Kevin Boozer Staff Writer
September 22, 2013
WINNSBORO — Fairfield County Council Chairman David Ferguson and Councilmembers Mary Lynn Kinely and Mikel Trapp have until Sept. 25 to respond to a letter from Rep. MaryGail Douglas and Sen. Creighton Coleman concerning when or if they will repay funds they were paid in lieu of health insurance compensation.
The letter, dated Aug. 26, included an attachment of the attorney general’s opinion that the health benefit payments were “in excess of the amount that can be accepted by elected public officials.”
The letter made a repayment request of council members by the county legislative delegation “with the support of the people of Fairfield County” and noted that the health benefit issue was raised during public comments in 2005-06 but that “apparently council made no attempt to research the legality of the matter.”
The repayment of taxpayer money has been a lightning rod issue at recent county council meetings.
Ferguson said he and the other council members were assured by then-County Administrator Phil Hinely that council members could legally receive a payment in lieu of state health insurance if they already were covered by a state health insurance plan.
According to Ferguson, Hinely presented the compensation as a way to save the county money.
In Ferguson’s case, he confirmed to The Herald Independent that he used the payment to pay for hip surgery that was not covered by his insurance. He also questioned the fairness of council members being required to pay back a means of compensation which he previously has said was given in good faith.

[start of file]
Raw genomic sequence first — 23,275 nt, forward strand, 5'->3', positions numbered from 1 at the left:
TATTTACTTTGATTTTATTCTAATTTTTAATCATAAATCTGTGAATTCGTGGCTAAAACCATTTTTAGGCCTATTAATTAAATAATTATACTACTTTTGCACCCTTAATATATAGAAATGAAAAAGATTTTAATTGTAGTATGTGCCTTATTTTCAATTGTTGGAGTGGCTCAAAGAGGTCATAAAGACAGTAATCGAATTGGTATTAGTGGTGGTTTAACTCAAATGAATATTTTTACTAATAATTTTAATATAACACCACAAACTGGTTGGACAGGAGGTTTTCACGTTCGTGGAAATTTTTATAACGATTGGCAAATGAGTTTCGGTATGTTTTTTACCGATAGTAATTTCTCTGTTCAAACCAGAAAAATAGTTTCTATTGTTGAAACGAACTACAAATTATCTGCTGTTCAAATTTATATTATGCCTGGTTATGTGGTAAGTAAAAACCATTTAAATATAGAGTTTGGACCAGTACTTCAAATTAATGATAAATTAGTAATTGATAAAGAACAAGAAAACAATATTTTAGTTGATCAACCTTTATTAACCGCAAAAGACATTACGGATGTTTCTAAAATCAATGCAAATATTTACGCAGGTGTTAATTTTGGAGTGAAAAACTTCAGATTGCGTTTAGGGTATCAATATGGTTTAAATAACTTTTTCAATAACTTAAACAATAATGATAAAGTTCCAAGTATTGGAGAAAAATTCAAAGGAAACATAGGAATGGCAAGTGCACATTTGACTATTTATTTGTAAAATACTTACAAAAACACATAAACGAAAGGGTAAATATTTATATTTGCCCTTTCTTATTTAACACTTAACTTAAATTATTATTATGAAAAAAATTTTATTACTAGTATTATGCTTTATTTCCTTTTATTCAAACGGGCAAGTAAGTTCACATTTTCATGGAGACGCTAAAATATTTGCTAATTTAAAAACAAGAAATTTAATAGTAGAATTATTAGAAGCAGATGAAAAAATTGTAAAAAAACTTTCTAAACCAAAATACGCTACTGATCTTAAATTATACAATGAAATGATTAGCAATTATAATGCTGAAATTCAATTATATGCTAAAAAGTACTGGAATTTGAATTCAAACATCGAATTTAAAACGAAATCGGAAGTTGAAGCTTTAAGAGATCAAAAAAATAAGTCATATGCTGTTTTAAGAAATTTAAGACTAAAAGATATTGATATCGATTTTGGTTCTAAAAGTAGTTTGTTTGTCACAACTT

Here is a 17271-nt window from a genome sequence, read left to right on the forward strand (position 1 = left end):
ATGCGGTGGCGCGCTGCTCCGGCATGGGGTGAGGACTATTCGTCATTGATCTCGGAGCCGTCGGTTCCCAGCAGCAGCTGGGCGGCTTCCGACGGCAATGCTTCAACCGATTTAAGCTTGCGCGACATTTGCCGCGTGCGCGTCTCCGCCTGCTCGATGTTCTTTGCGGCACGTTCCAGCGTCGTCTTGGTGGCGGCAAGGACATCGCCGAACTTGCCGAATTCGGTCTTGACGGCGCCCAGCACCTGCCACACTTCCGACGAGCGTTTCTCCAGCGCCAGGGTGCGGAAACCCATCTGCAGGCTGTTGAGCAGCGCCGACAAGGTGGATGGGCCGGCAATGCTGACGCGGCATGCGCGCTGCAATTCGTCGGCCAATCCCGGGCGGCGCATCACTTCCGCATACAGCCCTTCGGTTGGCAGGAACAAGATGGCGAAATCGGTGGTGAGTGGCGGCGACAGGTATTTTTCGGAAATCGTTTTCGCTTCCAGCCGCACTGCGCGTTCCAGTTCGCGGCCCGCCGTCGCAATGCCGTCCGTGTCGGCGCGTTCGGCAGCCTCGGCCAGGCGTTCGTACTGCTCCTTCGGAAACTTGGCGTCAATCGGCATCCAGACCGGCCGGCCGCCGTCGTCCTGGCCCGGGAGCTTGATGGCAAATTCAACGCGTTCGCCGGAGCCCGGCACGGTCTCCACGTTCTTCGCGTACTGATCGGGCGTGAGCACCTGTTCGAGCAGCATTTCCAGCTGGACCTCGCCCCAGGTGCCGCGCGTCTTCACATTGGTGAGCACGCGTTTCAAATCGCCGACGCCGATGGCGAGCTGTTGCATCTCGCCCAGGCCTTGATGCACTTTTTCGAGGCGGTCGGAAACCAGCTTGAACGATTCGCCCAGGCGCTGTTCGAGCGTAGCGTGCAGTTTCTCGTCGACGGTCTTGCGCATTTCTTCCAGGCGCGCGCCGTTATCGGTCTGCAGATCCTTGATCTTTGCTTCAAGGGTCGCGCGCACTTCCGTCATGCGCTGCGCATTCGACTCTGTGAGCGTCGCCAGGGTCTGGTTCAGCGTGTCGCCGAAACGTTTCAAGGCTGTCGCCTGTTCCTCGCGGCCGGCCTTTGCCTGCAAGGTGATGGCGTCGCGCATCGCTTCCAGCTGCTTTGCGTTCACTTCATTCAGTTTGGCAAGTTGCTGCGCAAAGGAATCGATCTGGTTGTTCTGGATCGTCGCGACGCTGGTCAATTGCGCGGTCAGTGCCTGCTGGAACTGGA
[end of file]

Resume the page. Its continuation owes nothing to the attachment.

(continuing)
“I don’t see where it is fair that four members would receive health benefits and three would not,” Ferguson said.
As of the Sept. 16 county council meeting, he had not made plans to repay the $24,255. Neither had Kinely ($23,505) or Trapp ($22,200).
“I have to consider,” Ferguson said, “if I have to pay the money back what recourse I would have. How fair is it if the other council members continue to get health insurance but I am asked to repay money (that was part of my compensation) and that I was taxed on? What about the four members who got insurance at two times the rate of compensation that we got?”
As for calls that he resign as county council chairman, Ferguson refused.
“I won’t quit. I’ve never quit anything in my entire life,” he said.
Kinely voiced her support of Ferguson at last week’s county council meeting during council time. Kinley also said Interim County Administrator Milton Pope is collecting legal research and that he would be in touch with county council on those findings by the end of this week.
“Mr. Pope needs a full report and council is taking his lead to let him follow up on that end (of the insurance controversy),” Kinely said.
The letter from Douglas and Coleman addressed the “in good faith” defense.
“Whether you accepted the payments ‘in good faith’ is not the issue,” the letter reads. “The issue is the misuse of taxpayer money. Taxpayers in this county want the money returned. The question to you: When and how do you plan to return this money to the general fund of the county?”
Trapp has agreed to have $100 deducted each pay period to repay the county for college tuition reimbursement ($22,200), but he said he will know in a week or two about possibly repaying the health benefit payments. He also mentioned he might work out a different repayment plan for the college tuition, although he had not worked out those details yet.